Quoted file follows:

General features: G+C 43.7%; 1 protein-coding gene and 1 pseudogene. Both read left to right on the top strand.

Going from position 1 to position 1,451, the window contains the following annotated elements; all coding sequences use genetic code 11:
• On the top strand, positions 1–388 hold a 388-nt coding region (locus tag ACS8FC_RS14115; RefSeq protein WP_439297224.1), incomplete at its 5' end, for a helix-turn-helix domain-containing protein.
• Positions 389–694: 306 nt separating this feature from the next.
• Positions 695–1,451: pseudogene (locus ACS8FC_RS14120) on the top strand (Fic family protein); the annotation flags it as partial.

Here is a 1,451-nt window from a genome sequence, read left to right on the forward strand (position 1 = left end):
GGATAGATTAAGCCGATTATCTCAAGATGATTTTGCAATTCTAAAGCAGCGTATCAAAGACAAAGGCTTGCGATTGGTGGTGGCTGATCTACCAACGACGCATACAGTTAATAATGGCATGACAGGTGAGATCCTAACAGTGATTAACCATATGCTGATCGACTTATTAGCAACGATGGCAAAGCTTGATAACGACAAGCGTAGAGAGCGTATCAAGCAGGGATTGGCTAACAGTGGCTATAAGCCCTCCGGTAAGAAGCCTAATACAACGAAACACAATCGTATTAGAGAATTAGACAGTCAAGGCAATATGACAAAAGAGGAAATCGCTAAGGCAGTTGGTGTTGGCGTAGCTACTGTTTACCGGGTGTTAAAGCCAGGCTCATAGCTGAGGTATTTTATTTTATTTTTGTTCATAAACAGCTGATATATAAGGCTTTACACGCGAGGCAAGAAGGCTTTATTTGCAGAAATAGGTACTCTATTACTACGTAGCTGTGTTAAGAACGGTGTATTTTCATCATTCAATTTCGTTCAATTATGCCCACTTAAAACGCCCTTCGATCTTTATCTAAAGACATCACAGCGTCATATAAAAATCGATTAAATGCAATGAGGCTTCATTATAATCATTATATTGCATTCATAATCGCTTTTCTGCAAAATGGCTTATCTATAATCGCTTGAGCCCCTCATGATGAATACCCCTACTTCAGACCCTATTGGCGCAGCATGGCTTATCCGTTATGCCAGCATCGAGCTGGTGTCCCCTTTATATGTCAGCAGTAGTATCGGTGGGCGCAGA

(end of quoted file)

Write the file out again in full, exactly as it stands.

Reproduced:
General features: G+C 43.7%; 1 protein-coding gene and 1 pseudogene. Both read left to right on the top strand.

Going from position 1 to position 1,451, the window contains the following annotated elements; all coding sequences use genetic code 11:
• On the top strand, positions 1–388 hold a 388-nt coding region (locus tag ACS8FC_RS14115; RefSeq protein WP_439297224.1), incomplete at its 5' end, for a helix-turn-helix domain-containing protein.
• Positions 389–694: 306 nt separating this feature from the next.
• Positions 695–1,451: pseudogene (locus ACS8FC_RS14120) on the top strand (Fic family protein); the annotation flags it as partial.

Here is a 1,451-nt window from a genome sequence, read left to right on the forward strand (position 1 = left end):
GGATAGATTAAGCCGATTATCTCAAGATGATTTTGCAATTCTAAAGCAGCGTATCAAAGACAAAGGCTTGCGATTGGTGGTGGCTGATCTACCAACGACGCATACAGTTAATAATGGCATGACAGGTGAGATCCTAACAGTGATTAACCATATGCTGATCGACTTATTAGCAACGATGGCAAAGCTTGATAACGACAAGCGTAGAGAGCGTATCAAGCAGGGATTGGCTAACAGTGGCTATAAGCCCTCCGGTAAGAAGCCTAATACAACGAAACACAATCGTATTAGAGAATTAGACAGTCAAGGCAATATGACAAAAGAGGAAATCGCTAAGGCAGTTGGTGTTGGCGTAGCTACTGTTTACCGGGTGTTAAAGCCAGGCTCATAGCTGAGGTATTTTATTTTATTTTTGTTCATAAACAGCTGATATATAAGGCTTTACACGCGAGGCAAGAAGGCTTTATTTGCAGAAATAGGTACTCTATTACTACGTAGCTGTGTTAAGAACGGTGTATTTTCATCATTCAATTTCGTTCAATTATGCCCACTTAAAACGCCCTTCGATCTTTATCTAAAGACATCACAGCGTCATATAAAAATCGATTAAATGCAATGAGGCTTCATTATAATCATTATATTGCATTCATAATCGCTTTTCTGCAAAATGGCTTATCTATAATCGCTTGAGCCCCTCATGATGAATACCCCTACTTCAGACCCTATTGGCGCAGCATGGCTTATCCGTTATGCCAGCATCGAGCTGGTGTCCCCTTTATATGTCAGCAGTAGTATCGGTGGGCGCAGA